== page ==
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Bash Command Not Found, Common Reasons and Solutions

Bash Command Not Found

Most of the time in Linux OS we run commands and programs by typing the commands in the Terminal program. However, sometimes when we run the command, we receive an error “bash :command not found”. There can be many reasons for receiving this error. Sometimes, with the minimal installation of OS, we do not see most of the commands in our system. As in minimal deployment, only packages are installed which are necessary to run the operating system while the others are skipped. While sometimes maybe the program is already installed but it is corrupted. This error also occurs if you type the command incorrectly. Therefore, we need to identify the reasons that are causing this error and then need to resolve it.

In this article, we will explain the possible reasons for receiving the “bash command not found” error when attempting to run a command in Terminal. Along with this, we will also discuss some feasible solutions that you should try in order to remove the error and successfully run the commands and programs.

Bash command not found: Common Reasons and solutions


Misspell Error

Misspelling a command is a common mistake that users make when running a command in a shell. All commands for Linux and UNIX are case sensitive and we should type the right command spelling.


Check for:

  • Spelling mistake
  • Spaces among command and the various options
  • Incorrect interchange of characters like 1 with I or l
  • Interchanging of uppercase letters with lowercase letters

Package Not Installed

Sometimes, you receive the “command not found error” because the package is not installed on your system or has been corrupted. To verify if the package is installed in your system, run the following command in Terminal:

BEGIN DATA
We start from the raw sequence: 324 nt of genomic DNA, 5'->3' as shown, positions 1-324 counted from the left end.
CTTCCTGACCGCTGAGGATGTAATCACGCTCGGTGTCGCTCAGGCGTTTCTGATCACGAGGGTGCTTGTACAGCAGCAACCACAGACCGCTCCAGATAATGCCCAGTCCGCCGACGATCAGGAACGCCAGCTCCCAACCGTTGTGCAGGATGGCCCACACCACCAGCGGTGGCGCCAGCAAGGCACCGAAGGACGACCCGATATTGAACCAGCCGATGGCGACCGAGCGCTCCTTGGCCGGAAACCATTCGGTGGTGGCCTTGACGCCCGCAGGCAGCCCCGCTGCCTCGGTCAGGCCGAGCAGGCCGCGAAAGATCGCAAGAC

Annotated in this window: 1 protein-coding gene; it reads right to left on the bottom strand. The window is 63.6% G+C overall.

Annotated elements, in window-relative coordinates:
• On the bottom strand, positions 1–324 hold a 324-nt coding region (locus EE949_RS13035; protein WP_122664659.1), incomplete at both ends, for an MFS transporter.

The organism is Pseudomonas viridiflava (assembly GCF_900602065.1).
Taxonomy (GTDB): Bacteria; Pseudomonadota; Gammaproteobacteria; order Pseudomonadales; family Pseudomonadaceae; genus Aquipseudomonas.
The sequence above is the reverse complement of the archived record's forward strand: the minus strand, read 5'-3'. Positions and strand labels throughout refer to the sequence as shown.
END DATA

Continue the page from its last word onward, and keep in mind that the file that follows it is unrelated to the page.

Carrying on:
$ dpkg –s package-name

It will return the output with the results showing whether the package is installed in your system or not. For instance, you want to run apt-fast command and you are receiving the command not found error, then run the following command in order to check if is installed on your system:

$ dpkg –s apt-fast


In case the package is missing from the system, then you will have to install it using the apt-get command as follows:

$ sudo apt-get install package_name

In above case, it would be:

$ sudo apt-get install apt-fast

Once the package is installed, try running the command in order to check if the error is removed.

Path Is Not Correct

Another major reason you get the “bash command not found” error is that the path it is looking for is incorrect. When a user enters a command, the system searches it for in all locations it knows and when it does not find the command in the searched locations, it returns the error.


Step 1: Find the path of command

First, find the path of the command where it is installed by using “which” or “whereis” command. For instance, you are trying to run the apt-fast command and it is giving the “command not found” error. Run the following command in order to find the location of the apt-fast command.

$ whereis apt-fast


$ which apt-fast


Note down the path in the above output and then find if the above path is in your current search path or not.

Step 2: Find the current search path

To view the current search path, run the following command in Terminal:

$ echo $PATH

echo $PATH

PATH (Written in upper case letters) guides the shell about locations to search for the executable files. Most of the commands are commonly found in /usr/bin, /bin and /usr/local/bin paths. When we run any command, it is actually running from these directories.

Step 3: Add command’s path to your search path

If the path of the command is not in your shell’s current search path, then try to add this to your search path as follow:

From the “which” search results, we found that apt-fast is installed in /usr/sbin. To add /usr/sbin to the current search path, use the following command:

$ export PATH=$PATH:/usr/sbin

echo $PATH

Now confirm the path you have added using the following command:

$ echo $PATH

linux echo $PATH

To save the changes, run the following command in Terminal

$ source ~/.bashrc

Now again try running the command for which you were receiving the error and see if the error has resolved.

Bash command not found error is encountered by almost every system administrators and users. In this article, we have learned a few solutions which you should give a try in order to resolve this error.

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